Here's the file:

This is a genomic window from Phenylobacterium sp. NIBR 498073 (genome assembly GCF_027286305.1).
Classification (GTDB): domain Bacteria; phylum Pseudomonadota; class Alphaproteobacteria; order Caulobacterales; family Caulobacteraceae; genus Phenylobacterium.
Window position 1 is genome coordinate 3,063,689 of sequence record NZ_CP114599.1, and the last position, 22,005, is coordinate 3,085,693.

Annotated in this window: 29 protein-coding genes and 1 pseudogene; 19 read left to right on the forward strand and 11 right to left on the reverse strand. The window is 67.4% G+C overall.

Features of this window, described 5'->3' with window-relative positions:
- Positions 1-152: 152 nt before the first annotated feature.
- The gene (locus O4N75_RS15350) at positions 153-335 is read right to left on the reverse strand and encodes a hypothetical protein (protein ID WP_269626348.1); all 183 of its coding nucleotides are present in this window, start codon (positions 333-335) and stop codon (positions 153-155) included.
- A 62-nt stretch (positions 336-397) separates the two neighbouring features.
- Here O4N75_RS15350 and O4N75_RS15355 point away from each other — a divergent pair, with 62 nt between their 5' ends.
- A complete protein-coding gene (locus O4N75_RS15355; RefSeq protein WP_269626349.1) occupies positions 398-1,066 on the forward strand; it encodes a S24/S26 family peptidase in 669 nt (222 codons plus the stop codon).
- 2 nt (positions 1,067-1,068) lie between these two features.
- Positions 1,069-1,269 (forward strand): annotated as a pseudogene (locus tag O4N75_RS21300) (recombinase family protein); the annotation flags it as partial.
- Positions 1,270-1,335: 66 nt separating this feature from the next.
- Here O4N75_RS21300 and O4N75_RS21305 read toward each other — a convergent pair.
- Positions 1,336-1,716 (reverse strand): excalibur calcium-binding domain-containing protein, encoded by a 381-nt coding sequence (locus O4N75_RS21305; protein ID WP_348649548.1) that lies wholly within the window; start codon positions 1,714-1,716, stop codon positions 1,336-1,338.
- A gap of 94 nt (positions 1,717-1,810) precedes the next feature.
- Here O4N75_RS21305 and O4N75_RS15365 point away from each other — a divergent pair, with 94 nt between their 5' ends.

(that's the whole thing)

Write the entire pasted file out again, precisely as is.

This is a genomic window from Phenylobacterium sp. NIBR 498073 (genome assembly GCF_027286305.1).
Classification (GTDB): domain Bacteria; phylum Pseudomonadota; class Alphaproteobacteria; order Caulobacterales; family Caulobacteraceae; genus Phenylobacterium.
Window position 1 is genome coordinate 3,063,689 of sequence record NZ_CP114599.1, and the last position, 22,005, is coordinate 3,085,693.

Annotated in this window: 29 protein-coding genes and 1 pseudogene; 19 read left to right on the forward strand and 11 right to left on the reverse strand. The window is 67.4% G+C overall.

Features of this window, described 5'->3' with window-relative positions:
- Positions 1-152: 152 nt before the first annotated feature.
- The gene (locus O4N75_RS15350) at positions 153-335 is read right to left on the reverse strand and encodes a hypothetical protein (protein ID WP_269626348.1); all 183 of its coding nucleotides are present in this window, start codon (positions 333-335) and stop codon (positions 153-155) included.
- A 62-nt stretch (positions 336-397) separates the two neighbouring features.
- Here O4N75_RS15350 and O4N75_RS15355 point away from each other — a divergent pair, with 62 nt between their 5' ends.
- A complete protein-coding gene (locus O4N75_RS15355; RefSeq protein WP_269626349.1) occupies positions 398-1,066 on the forward strand; it encodes a S24/S26 family peptidase in 669 nt (222 codons plus the stop codon).
- 2 nt (positions 1,067-1,068) lie between these two features.
- Positions 1,069-1,269 (forward strand): annotated as a pseudogene (locus tag O4N75_RS21300) (recombinase family protein); the annotation flags it as partial.
- Positions 1,270-1,335: 66 nt separating this feature from the next.
- Here O4N75_RS21300 and O4N75_RS21305 read toward each other — a convergent pair.
- Positions 1,336-1,716 (reverse strand): excalibur calcium-binding domain-containing protein, encoded by a 381-nt coding sequence (locus O4N75_RS21305; protein ID WP_348649548.1) that lies wholly within the window; start codon positions 1,714-1,716, stop codon positions 1,336-1,338.
- A gap of 94 nt (positions 1,717-1,810) precedes the next feature.
- Here O4N75_RS21305 and O4N75_RS15365 point away from each other — a divergent pair, with 94 nt between their 5' ends.